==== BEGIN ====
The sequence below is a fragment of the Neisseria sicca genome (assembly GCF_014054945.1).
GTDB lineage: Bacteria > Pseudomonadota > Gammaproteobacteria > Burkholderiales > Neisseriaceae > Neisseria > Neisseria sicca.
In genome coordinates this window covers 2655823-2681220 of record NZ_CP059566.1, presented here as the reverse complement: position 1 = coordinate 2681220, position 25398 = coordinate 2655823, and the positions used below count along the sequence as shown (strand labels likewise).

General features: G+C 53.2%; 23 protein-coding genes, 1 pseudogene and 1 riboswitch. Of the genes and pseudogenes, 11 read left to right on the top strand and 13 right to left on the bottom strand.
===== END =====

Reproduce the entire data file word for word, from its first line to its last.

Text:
The sequence below is a fragment of the Neisseria sicca genome (assembly GCF_014054945.1).
GTDB lineage: Bacteria > Pseudomonadota > Gammaproteobacteria > Burkholderiales > Neisseriaceae > Neisseria > Neisseria sicca.
In genome coordinates this window covers 2655823-2681220 of record NZ_CP059566.1, presented here as the reverse complement: position 1 = coordinate 2681220, position 25398 = coordinate 2655823, and the positions used below count along the sequence as shown (strand labels likewise).

General features: G+C 53.2%; 23 protein-coding genes, 1 pseudogene and 1 riboswitch. Of the genes and pseudogenes, 11 read left to right on the top strand and 13 right to left on the bottom strand.